It’s Saturday, which means it’s time for another edition of Random Fandom! Originally, I was going to do a podcast on the following, but I think it might lend itself better to a blog. This week, I caught up with this month’s edition of Classic Pop. There is an article on Gary Kemp in there, and I wanted to take my time in reading the whole magazine from cover to cover.
While reading the article on Gary (I am one of those Duranies who also loves Spandau Ballet, and no I’m not sorry), there was a quote that I found rather interesting.
Being a fan is still the greatest feeling I’ve ever had, beating being on stage,” he insists. “I know that responsibility you have to your audience. I’ve listened to people saying how concerts of Spandau’s in the 80s matches the feelings I had, how deep it is in their psyche, too. I don’t think that feeling is ever bettered, even by walking on stage yourself.”Page 39 Classic Pop May/June 2021
Granted, my experience in this area is limited to the onstage experiences I have had as a member of an orchestra, symphony, or even community band – but I think I understand. In the moments where I can just live in the euphoria of being a fan, I find complete bliss. There’s no responsibility with that. Your job as a fan is simply to experience the moment. Live in the joy. When you’re in the band, you have a responsibility to those fans to play your very best. The euphoria is found when your performance is on fire, when what you give is echoed back to you through the energy that the fans exude, and so forth. It’s a different sort of thing.
The article has more from Gary on this subject of fandom, though.
Gary understands how Spandau Ballet’s splits when Tony left in 2017 disappoints those fans. “Fans make the best musicians, because they know what you need. They’re fighting for you as well, trying to create your dreams, too. Fans on Twitter ask about Spandau: ‘Why aren’t you guys talking? Why can’t you write another song and get out there?’ But they don’t mean that. What they really mean subconsciously is, ‘Why can’t I be 14 again? Why can’t it still be 1984?’ That’s turned into anger, because our band isn’t there anymore. The bands that go on and on, people go along to see them, living this strange existence. I see them myself — when I go to see The Rolling Stones or The Who, I’m right back to Waiting for the Band.Page 39 Classic Pop May/June 2021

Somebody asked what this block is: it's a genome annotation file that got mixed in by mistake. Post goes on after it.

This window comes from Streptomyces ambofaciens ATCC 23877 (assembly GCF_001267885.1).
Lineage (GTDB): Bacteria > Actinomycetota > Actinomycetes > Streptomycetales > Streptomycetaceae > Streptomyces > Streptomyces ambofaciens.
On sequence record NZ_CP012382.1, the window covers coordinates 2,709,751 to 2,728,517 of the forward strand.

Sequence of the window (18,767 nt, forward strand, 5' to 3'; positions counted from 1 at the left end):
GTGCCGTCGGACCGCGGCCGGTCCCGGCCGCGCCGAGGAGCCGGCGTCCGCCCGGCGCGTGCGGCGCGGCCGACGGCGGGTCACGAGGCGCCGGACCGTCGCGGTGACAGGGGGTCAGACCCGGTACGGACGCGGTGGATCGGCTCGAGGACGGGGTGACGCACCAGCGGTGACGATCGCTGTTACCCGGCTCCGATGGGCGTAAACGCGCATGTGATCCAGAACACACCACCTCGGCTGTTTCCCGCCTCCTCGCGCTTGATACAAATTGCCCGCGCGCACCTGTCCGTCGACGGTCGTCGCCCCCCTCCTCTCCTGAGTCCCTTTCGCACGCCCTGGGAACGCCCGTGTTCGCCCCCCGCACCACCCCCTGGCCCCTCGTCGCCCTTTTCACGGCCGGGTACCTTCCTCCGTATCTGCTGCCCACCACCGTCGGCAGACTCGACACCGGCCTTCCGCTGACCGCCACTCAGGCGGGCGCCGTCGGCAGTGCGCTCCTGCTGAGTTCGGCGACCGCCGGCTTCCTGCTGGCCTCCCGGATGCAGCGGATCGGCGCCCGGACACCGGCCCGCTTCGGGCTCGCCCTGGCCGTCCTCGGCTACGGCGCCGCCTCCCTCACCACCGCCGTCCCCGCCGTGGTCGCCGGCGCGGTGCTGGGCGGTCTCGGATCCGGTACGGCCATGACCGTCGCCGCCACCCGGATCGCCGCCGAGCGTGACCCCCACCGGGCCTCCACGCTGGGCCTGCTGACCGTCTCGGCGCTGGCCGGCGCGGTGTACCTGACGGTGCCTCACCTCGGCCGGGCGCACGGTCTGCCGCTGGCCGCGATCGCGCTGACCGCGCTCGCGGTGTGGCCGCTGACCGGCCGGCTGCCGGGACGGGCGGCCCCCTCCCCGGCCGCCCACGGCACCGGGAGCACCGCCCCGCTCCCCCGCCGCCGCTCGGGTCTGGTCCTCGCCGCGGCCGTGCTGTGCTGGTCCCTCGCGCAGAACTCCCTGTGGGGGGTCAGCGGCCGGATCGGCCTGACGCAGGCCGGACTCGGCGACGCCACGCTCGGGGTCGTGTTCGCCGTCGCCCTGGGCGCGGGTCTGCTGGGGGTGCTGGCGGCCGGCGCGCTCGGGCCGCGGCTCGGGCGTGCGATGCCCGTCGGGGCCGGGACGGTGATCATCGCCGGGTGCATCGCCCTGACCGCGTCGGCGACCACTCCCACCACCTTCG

This is where I feel the plot becomes lost. I wouldn’t completely disagree with Gary – there *are* people who come to see bands play purely in an attempt to recapture some part of their youth, whether it’s a feeling or even a moment in time they want to relive again. Maybe even when I went to see Duran Duran for the first time after many years, that was part of whatever lured me back in. Sure, I’ll go that far. But isn’t there a bit more to it all than just recaptured youth?
I think that for the most part, there are bands who serve the nostalgia circuit well. They’re not interested in creating a new path because their purpose is purely to bring those fans back to where they were in 1984. There is absolutely a place for those bands and artists, and obviously there are plenty of people willing to pay the money to see them. The system works! However, there are bands who may have started in the 80s that are still going. They’re not satisfied with nostalgia. They keep writing, keep recording, continue playing. They provide a challenge for their fans – either keep up with them musically, or be satisfied with hearing the few hits played in a set list sprinkled with newer music. I’m betting we can all point out the place Duran Duran occupies in this example. I think it is a disservice to suggest that fans aren’t really interested in hearing new music, or wanting the band to patch up their differences and get back out there.
Again, I find myself able to point a finger in the general direction of Simon, John, Nick, Roger and either Andy or Warren. Some would love nothing better than to have Andy rejoin the band because for those fans, the music was never better than it was with Andy on guitar. Others feel the same about Warren. That feeling doesn’t really have anything to do with wanting to be 14 again, it has to do with a deep love for the music. As much as I love Gary, I feel like the statement is a bit of an overgeneralization for something—fandom—that is far more complicated for many of us out there.